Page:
Occasionally things break our way in the game, and we’ll win a hand. Today, for the first time ever I think, we won two games in a row. Also, late in one hand I found myself understanding the dominos that were still in play. I may have to count the dots, but I am learning to count tiles.

I resolved to get my dominos and start practicing even more.

May 23

Can I interest you in some perfectly-priced accessories?

The day passed slowly, but quickly. Warm, but mild. Bright, but indoors. Quietly but … no, it was actually quiet. Quite quiet.

Yesterday we bumped into our neighbors and they invited us to spend the evening on their lovely patio, which we did tonight. We talked work and kids and vacations and accidents. They are delightful and humorous.

Somehow we got on the subject of wardrobes. He is a retail professor and knows a thing or two about a thing or two. And so we found ourselves chatting about french cuffs and cufflinks. She brought out some links of her grandfathers. And of course I had to say I’ve just been making my own.

He was interested in this, and then I tried to describe the process. Finally, I just went over and brought some out to show off, including this batch I made in June 2021.

He likes them. Loves them. Wants to make them and mass produce them. We’re talking unit price and creation time and source materials and I find all of this amusing. He also came up with a price point. It’s mildly funny hearing someone plan out a business from something you do with idle hands. The best part was that she went inside to fetch this or that, and when she came back out he was still going on about it. As she came back outside I said, “He’s still talking about those cufflinks.”

Because she knows her husband, without pause or reservation or even condemnation, she said “I know. And he will all night.”

And, basically, he did.

I fully expect he’ll have the business model all nailed down this time next week.

At least I hope so. And, like all of my wildest ideas, may it make a mint. Or at least a cut of the profits my neighbor makes.

OK people, when we wrap up this post we’ll be officially, and momentarily, caught up in the Re-Listening project. This is the one where I’m playing all the old CDs in my car, in the order in which I acquired the disc. It has been a big week, because I was once again well behind in this content-padding trip down memory lane. Yesterday’s installment was from Guster, and today’s feature is from … Guster!

This was September or October of 1999. “Lost and Gone Forever.” I know that because their third studio album came out that September, and we saw them in October. I had the clever idea to put the ticket with the liner notes in my CD book, and it is still there today. Brian Rosenworcel broke his kit in Nashville the night before. I know this because he wrote about it.

This song isn’t from that performance, being from 2016 and in Boston, but in 1999, at Five Points South Music Hall in Birmingham, this was the first song we heard.

For a decade, between 1994 and 2003, that was a terrific venue. I saw a lot of good shows there, including my first live Guster performance. Two college friends and I went. One of them is still a social media friend. I wonder if she remembers this show. It was a long time ago.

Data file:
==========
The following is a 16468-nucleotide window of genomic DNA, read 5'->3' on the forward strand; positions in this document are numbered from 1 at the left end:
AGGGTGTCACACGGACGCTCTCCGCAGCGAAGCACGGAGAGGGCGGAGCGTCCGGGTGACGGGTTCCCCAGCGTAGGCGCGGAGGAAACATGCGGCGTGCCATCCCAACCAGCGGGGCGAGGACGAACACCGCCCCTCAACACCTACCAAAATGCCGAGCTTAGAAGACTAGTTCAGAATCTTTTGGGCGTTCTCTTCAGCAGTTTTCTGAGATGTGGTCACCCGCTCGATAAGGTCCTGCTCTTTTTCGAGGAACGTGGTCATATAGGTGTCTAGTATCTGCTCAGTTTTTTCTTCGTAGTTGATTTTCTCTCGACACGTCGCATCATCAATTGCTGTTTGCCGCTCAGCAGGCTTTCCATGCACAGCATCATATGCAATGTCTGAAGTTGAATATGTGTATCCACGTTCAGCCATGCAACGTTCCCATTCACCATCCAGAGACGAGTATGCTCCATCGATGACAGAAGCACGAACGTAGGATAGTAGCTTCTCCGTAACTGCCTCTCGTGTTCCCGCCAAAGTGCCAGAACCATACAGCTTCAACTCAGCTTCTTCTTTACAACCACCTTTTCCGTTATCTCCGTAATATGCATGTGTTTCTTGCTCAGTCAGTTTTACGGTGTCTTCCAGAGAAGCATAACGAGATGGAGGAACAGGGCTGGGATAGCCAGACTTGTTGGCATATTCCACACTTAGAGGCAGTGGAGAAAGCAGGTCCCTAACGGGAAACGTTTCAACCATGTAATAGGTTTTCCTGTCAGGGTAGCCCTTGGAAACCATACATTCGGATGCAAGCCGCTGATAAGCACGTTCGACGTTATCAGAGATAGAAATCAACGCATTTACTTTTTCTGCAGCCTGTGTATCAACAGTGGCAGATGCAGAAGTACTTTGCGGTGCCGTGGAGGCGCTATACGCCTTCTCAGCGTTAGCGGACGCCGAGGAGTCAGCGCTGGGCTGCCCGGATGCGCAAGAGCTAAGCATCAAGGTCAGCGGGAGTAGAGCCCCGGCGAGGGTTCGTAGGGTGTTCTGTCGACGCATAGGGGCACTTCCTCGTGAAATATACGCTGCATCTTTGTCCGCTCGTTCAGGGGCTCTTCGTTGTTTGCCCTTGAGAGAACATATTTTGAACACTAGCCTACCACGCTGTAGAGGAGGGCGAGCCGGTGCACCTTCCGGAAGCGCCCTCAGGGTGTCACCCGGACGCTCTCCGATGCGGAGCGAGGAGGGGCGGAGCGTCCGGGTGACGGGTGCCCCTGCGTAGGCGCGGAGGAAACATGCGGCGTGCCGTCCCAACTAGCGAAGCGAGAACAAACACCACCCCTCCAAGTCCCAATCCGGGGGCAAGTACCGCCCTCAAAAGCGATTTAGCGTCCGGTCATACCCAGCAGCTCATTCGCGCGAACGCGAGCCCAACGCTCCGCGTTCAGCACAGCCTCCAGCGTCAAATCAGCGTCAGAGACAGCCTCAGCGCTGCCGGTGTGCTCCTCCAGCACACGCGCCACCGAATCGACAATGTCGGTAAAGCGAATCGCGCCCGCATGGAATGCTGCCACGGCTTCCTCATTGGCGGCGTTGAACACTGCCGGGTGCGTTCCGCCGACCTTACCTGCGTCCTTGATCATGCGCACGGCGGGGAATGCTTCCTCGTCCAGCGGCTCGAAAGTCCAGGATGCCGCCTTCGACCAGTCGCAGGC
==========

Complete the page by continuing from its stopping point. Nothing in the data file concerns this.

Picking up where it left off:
Again, different performance, but this was the second song in that show, and track 5 on “Lost and Gone Forever.”

This was the fourth tune from our concert, wonderful then as it is beautiful now.

I don’t recall the songs from the show, which took place on a Wednesday night, but I did discover a site that, somehow and for some reason, publishes setlists. They even estimate the length of the show, which has to be wrong, but they don’t list the other acts. I think The Push Stars opened for them.

Anyway, the record finished 1999 at 169 on the Billboard Top 200. They played eight of the 11 tracks that evening, including the single “Fa Fa,” which, for my money, is perhaps the weakest song in the band’s entire catalog. It peaked at 26 on the Top 40.

If I recall correctly, the guy that produced this record was on the early part of the tour, playing bass. If you read into the show notes link above — and you did, didn’t you? — you find out the guy hadn’t played a bass in years. Spare a thought for someone who is in a rhythm section with the Thunder God.

On this listen, as is so often the case on this fantastic record, “I Spy” really stands out.

Guster is a great band (and a great show each time I’ve seen them, catch ’em if you can), and “Lost and Gone Forever” is a a terrific record. Having two of their discs back-to-back is a wonderful treat. And, somehow, the Re-Listening project is just getting better and better.

May 23

Oh, the laughs we had today

I’ve been working on cleaning up the ol’ email. I use my inboxes as To Do lists, so the email count there never gets too high. Right now there are 20 emails in my inbox and that, to me, is too high.

The other side of the coin is that there are folders aplenty. And sometimes those need to be cleaned out, too. Anyway, today I was able to wipe out the last of the old communiques from a no-longer important folder. This was the graphic Google rewarded me with.

I’ve deleted the label name to protect the innocent, but seeing that … that was a good feeling.

And it was worth a giggle. But not the biggest giggle of the day. But you’d need several anecdotes worth of backstory and 71 words to be able to properly appreciate that one.

After all of that email fun, and other paperwork fun, I got out for a nice little bike ride this evening. It was an easy hour, just 17 miles and change before the dark clouds threatened.